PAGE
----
WASHINGTON, Feb 15 - In a setback for the raw milk movement, a U.S. district judge in Pennsylvania has ruled that Amish farmer Daniel Allgyer and his Rainbow Acres Farm and Rainbow Valley Farms in Kinzers, Pa., violated two federal laws by selling raw milk.
Allgyer has been hailed as a hero by raw milk advocates for defying the Food and Drug Administration and portrayed as a victim for resisting its enforcement efforts. The Farmer to Consumer Legal Defense Fund has
FDA investigators found that Allgyer was packaging raw, unpasteurized milk in unlabeled containers and then distributed the milk for human consumption in interstate commerce, contrary to FDA regulations published in 1988 as a result of a court order.
FDA warned Allgyer that he was violating the law after FDA inspectors and federal marshals paid an early-morning visit to his farm April 20, 2010. Instead of cooperating, the Justice Department said in a statement, he tried to evade the federal regulation against the interstate sale of raw milk by creating a private membership organization that he used to enter into cow-sharing agreements with his customers. The court ruled that the cow-sharing agreements were “merely a subterfuge” and issued an order enjoining Allgyer and his associates from distributing unlabeled or unpasteurized milk for human consumption in interstate commerce.
While some states, including Pennsylvania, permit the sale of unpasteurized milk, it is illegal to transport unpasteurized milk across state lines. FDA says unpasteurized milk can contain harmful bacteria such as Listeria, E.coli, Salmonella, Campylobacter, Yersinia and Brucella.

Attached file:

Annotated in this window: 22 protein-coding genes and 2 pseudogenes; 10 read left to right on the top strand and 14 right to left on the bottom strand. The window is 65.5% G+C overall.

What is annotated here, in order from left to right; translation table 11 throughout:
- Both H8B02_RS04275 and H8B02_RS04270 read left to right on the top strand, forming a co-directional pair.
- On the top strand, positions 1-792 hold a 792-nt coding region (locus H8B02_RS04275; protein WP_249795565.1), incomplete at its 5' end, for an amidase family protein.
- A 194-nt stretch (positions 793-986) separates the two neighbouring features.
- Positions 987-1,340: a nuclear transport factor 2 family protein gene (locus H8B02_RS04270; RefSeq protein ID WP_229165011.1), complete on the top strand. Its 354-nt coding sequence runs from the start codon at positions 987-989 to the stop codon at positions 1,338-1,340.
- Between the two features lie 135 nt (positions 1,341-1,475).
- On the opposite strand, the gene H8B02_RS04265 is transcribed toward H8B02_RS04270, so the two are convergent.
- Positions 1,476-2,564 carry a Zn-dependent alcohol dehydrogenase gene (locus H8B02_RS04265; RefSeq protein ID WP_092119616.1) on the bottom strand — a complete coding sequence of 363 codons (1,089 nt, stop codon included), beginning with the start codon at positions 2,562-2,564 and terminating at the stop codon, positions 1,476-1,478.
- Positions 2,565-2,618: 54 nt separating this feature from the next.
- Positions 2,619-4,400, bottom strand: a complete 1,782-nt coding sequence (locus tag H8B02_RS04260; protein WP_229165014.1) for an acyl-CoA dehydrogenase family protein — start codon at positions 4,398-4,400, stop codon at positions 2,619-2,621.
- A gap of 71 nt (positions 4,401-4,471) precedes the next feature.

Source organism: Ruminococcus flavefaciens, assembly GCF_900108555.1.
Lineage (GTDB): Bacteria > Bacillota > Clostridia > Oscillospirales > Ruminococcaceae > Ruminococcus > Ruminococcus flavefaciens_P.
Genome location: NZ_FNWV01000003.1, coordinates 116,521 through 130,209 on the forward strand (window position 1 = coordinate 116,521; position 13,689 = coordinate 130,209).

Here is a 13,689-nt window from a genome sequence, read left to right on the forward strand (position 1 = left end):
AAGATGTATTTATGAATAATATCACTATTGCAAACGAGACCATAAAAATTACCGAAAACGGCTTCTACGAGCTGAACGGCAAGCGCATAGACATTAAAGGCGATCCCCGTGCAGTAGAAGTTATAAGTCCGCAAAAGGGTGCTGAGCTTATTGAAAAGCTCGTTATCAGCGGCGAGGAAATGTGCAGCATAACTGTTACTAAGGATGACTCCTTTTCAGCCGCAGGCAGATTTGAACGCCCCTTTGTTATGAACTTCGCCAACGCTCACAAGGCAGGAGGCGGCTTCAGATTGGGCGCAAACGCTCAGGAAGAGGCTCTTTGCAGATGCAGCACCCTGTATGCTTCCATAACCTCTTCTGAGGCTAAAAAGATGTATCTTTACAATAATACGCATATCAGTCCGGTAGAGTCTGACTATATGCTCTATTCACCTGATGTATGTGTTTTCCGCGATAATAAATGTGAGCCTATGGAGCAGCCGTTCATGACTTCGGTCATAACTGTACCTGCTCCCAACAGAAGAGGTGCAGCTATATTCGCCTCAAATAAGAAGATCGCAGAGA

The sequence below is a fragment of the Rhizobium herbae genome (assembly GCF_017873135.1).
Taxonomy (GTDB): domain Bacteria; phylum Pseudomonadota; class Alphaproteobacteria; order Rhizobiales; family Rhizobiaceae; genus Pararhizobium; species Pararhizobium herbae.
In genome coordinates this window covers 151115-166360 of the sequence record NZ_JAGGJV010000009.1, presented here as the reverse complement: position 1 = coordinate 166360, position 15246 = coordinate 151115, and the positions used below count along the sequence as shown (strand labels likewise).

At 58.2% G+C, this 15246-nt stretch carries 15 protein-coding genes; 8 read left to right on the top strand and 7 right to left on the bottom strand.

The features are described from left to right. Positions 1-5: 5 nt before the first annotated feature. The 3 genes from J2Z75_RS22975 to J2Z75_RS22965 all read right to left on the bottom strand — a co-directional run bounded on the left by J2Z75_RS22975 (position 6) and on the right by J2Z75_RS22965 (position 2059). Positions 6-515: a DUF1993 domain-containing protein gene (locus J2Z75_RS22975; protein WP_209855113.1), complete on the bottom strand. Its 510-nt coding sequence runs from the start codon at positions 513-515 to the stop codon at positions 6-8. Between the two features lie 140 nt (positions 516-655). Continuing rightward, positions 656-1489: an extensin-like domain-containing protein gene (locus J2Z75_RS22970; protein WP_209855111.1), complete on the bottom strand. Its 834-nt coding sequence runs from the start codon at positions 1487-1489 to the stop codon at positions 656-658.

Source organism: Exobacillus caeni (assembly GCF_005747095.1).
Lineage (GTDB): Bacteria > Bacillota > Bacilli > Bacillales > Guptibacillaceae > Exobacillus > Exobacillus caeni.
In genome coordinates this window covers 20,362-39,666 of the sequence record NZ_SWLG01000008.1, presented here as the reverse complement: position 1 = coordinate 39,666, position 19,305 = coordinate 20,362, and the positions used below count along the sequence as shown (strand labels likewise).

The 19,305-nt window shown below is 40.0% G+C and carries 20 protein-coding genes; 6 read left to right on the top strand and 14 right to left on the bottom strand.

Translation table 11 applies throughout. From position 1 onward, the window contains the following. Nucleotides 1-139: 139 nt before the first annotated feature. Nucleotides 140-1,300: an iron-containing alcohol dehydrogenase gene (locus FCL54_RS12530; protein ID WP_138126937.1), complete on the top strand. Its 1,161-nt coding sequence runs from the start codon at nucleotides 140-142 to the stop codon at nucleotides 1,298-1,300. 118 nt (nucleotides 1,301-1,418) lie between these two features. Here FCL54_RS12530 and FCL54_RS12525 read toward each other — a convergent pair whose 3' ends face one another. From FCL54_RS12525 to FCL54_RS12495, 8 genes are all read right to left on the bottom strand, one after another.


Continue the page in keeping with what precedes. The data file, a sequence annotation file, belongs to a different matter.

“The FDA has determined that drinking raw milk can cause significant harm,” said Tony West, assistant attorney general for the Justice Department’s Civil Division. “Working with our federal partners, we will bring enforcement actions like this one to ensure that the American food supply is safe and consumers are not exposed to such risks.”
The ruling is likely to be give ammunition to opponents of legislation pending in the New Jersey legislature to legalize the sale of raw milk. The industry’s New Jersey Food Council and the Northeast Dairy Foods Association have stepped up efforts to defeat the bill, which is supported by fervent supporters who believe raw milk to be healthier than pasteurized milk. The opponents also have warned legislators that some 65 illnesses from Campylobacter have been identified in four states, including New Jersey, from people who drank raw milk from a Pennsylvania dairy.